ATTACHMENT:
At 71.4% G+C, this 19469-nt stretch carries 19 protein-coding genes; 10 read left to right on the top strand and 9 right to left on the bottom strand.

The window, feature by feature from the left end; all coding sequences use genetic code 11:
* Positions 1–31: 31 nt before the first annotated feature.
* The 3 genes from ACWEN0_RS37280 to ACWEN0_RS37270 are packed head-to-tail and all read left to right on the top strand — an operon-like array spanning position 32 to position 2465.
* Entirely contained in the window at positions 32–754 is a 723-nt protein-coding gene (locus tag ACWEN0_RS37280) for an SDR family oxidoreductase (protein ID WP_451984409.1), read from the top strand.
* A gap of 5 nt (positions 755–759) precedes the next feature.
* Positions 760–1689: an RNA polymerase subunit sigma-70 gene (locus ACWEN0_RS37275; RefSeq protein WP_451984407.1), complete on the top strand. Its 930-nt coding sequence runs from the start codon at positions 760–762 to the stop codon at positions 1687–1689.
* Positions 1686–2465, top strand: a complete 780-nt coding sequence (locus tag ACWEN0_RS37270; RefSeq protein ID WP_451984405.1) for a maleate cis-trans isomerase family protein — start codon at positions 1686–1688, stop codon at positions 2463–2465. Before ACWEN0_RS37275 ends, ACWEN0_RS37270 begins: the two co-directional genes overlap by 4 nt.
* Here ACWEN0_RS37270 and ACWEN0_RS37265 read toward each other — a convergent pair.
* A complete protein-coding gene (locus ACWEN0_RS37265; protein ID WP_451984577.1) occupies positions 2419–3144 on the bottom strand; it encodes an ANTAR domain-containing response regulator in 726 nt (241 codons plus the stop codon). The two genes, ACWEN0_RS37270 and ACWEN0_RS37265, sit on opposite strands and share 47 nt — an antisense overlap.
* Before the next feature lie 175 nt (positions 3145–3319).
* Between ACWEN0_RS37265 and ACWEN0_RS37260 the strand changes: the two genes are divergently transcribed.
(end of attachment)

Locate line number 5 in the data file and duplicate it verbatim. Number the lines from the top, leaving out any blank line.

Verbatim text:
* Entirely contained in the window at positions 32–754 is a 723-nt protein-coding gene (locus tag ACWEN0_RS37280) for an SDR family oxidoreductase (protein ID WP_451984409.1), read from the top strand.